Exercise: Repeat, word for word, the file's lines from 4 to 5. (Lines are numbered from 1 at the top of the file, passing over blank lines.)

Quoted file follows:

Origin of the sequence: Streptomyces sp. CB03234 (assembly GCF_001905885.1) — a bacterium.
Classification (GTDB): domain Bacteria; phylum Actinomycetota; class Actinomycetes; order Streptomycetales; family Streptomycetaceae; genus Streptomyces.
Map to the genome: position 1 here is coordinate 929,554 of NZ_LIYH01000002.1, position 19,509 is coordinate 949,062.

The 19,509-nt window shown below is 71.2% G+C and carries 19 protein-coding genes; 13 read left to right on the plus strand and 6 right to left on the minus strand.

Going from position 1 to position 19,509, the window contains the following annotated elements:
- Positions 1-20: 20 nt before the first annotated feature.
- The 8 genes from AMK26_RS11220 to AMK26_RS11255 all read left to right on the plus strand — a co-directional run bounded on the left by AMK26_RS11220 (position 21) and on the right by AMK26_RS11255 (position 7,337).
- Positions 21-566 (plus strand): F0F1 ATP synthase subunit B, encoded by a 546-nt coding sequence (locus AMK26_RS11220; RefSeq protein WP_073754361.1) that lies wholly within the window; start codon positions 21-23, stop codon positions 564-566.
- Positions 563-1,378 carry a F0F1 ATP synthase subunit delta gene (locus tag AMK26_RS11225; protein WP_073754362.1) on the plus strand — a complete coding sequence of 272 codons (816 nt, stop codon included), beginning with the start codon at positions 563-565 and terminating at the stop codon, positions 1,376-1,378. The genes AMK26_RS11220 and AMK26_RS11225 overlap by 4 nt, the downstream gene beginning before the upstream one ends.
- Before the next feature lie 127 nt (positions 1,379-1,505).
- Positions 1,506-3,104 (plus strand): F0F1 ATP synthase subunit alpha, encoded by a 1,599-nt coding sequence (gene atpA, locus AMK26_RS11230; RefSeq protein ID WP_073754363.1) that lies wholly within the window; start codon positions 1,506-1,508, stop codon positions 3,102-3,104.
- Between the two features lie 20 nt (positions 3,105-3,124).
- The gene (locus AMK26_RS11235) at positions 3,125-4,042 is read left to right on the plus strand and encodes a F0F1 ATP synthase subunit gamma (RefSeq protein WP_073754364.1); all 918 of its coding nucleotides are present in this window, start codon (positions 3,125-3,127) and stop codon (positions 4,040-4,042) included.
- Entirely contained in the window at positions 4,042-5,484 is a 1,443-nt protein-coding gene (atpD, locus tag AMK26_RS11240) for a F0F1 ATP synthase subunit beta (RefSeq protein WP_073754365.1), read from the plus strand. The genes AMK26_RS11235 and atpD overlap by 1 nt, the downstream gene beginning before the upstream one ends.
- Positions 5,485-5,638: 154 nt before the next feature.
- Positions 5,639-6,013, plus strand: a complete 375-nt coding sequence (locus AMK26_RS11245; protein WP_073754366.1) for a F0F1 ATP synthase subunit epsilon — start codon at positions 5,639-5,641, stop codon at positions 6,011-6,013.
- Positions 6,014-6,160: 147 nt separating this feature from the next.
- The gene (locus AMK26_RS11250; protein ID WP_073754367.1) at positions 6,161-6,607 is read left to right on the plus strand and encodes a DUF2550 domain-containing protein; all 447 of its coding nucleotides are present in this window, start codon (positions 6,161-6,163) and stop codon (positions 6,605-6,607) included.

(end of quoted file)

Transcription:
The 19,509-nt window shown below is 71.2% G+C and carries 19 protein-coding genes; 13 read left to right on the plus strand and 6 right to left on the minus strand.

Going from position 1 to position 19,509, the window contains the following annotated elements: